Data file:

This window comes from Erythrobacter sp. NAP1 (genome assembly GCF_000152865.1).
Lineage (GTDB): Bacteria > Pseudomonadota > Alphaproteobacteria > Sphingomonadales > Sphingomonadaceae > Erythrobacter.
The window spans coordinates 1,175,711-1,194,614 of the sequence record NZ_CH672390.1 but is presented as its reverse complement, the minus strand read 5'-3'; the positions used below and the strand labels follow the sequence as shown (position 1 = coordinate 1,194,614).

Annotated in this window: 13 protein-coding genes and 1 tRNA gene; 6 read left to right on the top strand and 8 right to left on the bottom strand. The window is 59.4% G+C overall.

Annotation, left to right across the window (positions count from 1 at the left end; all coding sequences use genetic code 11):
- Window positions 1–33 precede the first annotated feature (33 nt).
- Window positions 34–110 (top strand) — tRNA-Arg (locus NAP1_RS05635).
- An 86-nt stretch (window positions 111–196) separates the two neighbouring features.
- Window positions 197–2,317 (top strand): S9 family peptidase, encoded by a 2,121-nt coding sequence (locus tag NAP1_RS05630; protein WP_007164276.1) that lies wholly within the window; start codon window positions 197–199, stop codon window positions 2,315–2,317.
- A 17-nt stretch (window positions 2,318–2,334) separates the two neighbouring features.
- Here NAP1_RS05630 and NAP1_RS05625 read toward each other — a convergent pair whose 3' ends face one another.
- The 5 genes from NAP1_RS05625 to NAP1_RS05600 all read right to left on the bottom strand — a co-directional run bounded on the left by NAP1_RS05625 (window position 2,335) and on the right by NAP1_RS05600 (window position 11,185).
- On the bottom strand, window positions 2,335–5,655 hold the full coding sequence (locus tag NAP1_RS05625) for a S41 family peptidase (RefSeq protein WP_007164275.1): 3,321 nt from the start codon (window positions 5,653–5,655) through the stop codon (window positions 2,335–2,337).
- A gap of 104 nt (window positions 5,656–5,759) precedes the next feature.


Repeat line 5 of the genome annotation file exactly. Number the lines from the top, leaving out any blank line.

Annotation, left to right across the window (positions count from 1 at the left end; all coding sequences use genetic code 11):